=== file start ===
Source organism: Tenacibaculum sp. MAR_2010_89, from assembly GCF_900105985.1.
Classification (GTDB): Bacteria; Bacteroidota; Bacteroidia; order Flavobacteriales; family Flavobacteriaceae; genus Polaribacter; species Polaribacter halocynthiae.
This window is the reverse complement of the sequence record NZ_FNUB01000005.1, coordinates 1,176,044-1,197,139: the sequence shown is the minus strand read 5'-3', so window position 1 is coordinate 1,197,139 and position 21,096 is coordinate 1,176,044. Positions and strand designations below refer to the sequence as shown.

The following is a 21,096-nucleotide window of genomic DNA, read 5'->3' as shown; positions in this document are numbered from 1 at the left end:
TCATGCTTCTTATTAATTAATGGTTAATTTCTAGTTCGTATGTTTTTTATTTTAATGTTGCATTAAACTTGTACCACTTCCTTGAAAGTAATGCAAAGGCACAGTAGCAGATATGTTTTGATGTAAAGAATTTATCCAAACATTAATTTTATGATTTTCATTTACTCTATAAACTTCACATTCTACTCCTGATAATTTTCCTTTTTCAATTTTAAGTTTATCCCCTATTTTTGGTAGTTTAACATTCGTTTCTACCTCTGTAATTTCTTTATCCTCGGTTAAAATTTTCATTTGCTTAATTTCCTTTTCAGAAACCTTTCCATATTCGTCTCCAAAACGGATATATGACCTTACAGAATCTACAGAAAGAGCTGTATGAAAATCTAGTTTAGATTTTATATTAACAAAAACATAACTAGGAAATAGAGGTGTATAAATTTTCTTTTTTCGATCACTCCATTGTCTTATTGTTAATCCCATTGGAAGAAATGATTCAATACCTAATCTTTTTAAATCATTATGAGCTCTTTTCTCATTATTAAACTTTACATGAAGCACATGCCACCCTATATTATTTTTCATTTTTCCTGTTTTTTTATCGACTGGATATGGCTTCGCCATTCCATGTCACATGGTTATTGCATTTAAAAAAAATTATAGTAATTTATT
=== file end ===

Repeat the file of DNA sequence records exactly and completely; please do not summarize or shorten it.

Source organism: Tenacibaculum sp. MAR_2010_89, from assembly GCF_900105985.1.
Classification (GTDB): Bacteria; Bacteroidota; Bacteroidia; order Flavobacteriales; family Flavobacteriaceae; genus Polaribacter; species Polaribacter halocynthiae.
This window is the reverse complement of the sequence record NZ_FNUB01000005.1, coordinates 1,176,044-1,197,139: the sequence shown is the minus strand read 5'-3', so window position 1 is coordinate 1,197,139 and position 21,096 is coordinate 1,176,044. Positions and strand designations below refer to the sequence as shown.

The following is a 21,096-nucleotide window of genomic DNA, read 5'->3' as shown; positions in this document are numbered from 1 at the left end:
TCATGCTTCTTATTAATTAATGGTTAATTTCTAGTTCGTATGTTTTTTATTTTAATGTTGCATTAAACTTGTACCACTTCCTTGAAAGTAATGCAAAGGCACAGTAGCAGATATGTTTTGATGTAAAGAATTTATCCAAACATTAATTTTATGATTTTCATTTACTCTATAAACTTCACATTCTACTCCTGATAATTTTCCTTTTTCAATTTTAAGTTTATCCCCTATTTTTGGTAGTTTAACATTCGTTTCTACCTCTGTAATTTCTTTATCCTCGGTTAAAATTTTCATTTGCTTAATTTCCTTTTCAGAAACCTTTCCATATTCGTCTCCAAAACGGATATATGACCTTACAGAATCTACAGAAAGAGCTGTATGAAAATCTAGTTTAGATTTTATATTAACAAAAACATAACTAGGAAATAGAGGTGTATAAATTTTCTTTTTTCGATCACTCCATTGTCTTATTGTTAATCCCATTGGAAGAAATGATTCAATACCTAATCTTTTTAAATCATTATGAGCTCTTTTCTCATTATTAAACTTTACATGAAGCACATGCCACCCTATATTATTTTTCATTTTTCCTGTTTTTTTATCGACTGGATATGGCTTCGCCATTCCATGTCACATGGTTATTGCATTTAAAAAAAATTATAGTAATTTATT